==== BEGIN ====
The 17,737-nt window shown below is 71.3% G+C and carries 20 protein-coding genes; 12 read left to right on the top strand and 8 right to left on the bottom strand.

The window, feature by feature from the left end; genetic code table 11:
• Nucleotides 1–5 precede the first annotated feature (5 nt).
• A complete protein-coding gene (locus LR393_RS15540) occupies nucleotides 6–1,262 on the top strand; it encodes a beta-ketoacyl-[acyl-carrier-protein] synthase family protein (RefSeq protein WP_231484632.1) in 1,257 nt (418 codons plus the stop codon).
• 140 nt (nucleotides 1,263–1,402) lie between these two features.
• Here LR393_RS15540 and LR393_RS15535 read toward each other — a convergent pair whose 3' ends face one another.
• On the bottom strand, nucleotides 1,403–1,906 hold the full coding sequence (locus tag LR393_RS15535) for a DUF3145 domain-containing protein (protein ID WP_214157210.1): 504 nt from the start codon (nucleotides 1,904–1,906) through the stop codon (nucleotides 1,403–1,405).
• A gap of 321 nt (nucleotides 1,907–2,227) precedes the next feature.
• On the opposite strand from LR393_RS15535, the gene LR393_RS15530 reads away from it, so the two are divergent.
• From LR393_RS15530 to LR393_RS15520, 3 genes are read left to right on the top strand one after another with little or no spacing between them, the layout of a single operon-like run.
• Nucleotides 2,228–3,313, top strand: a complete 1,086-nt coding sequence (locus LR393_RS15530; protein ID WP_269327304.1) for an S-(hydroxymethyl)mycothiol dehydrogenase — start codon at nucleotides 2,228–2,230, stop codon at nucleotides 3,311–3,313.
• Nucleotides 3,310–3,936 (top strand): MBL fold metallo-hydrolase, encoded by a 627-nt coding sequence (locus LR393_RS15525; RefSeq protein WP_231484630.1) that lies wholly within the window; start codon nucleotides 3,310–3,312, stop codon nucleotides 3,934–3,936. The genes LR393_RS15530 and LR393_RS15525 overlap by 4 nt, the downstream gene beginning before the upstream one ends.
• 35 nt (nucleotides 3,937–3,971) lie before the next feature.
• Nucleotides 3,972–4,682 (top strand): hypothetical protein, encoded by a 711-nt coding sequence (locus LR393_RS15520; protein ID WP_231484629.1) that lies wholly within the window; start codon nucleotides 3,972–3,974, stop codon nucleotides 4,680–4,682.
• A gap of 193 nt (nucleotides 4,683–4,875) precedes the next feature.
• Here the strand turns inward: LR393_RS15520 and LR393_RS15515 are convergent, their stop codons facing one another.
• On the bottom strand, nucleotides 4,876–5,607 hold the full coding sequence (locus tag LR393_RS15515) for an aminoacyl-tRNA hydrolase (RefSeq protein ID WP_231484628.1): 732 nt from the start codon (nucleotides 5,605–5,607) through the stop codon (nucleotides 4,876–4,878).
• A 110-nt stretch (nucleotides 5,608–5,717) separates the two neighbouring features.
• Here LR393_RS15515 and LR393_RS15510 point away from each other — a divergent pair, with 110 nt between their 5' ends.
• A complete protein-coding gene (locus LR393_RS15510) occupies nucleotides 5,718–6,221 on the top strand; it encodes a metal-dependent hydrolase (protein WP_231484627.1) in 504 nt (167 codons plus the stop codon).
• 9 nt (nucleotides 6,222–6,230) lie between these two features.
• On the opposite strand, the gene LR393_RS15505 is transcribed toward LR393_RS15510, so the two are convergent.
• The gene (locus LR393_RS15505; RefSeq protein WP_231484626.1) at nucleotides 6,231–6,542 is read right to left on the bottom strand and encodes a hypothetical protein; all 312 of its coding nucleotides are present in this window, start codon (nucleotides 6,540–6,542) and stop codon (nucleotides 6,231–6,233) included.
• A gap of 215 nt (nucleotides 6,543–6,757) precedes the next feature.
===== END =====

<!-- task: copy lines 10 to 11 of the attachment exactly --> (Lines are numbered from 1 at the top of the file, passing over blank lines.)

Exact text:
• From LR393_RS15530 to LR393_RS15520, 3 genes are read left to right on the top strand one after another with little or no spacing between them, the layout of a single operon-like run.
• Nucleotides 2,228–3,313, top strand: a complete 1,086-nt coding sequence (locus LR393_RS15530; protein ID WP_269327304.1) for an S-(hydroxymethyl)mycothiol dehydrogenase — start codon at nucleotides 2,228–2,230, stop codon at nucleotides 3,311–3,313.